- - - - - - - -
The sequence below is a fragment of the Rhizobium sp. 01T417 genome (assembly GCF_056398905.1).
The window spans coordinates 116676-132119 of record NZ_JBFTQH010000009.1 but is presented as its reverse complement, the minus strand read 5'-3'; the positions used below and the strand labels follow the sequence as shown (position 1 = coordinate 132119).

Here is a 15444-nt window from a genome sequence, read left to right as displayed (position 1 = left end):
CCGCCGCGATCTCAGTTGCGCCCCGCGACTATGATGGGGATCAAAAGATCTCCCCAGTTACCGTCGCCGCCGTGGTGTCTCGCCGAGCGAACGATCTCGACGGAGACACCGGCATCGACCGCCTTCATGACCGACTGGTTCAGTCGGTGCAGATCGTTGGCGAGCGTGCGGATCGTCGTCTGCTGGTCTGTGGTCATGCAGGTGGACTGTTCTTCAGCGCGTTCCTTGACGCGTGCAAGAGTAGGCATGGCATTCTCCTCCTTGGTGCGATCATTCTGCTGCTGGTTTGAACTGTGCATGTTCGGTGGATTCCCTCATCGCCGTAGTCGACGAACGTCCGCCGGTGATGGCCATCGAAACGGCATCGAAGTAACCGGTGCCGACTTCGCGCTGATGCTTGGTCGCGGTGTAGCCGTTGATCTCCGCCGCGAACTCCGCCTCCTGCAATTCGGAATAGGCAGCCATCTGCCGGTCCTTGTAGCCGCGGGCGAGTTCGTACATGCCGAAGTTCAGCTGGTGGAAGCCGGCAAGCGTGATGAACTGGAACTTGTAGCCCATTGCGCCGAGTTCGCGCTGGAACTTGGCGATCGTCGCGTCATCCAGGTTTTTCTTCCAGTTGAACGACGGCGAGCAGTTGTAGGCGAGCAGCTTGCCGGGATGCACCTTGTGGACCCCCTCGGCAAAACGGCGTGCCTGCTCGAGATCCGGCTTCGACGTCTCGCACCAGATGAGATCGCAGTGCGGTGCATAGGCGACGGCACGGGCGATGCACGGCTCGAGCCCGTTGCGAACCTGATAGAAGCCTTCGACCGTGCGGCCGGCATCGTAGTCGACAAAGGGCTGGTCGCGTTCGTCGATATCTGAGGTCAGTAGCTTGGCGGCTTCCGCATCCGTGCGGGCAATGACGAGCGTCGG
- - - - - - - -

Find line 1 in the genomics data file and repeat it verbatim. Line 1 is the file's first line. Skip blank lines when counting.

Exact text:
The sequence below is a fragment of the Rhizobium sp. 01T417 genome (assembly GCF_056398905.1).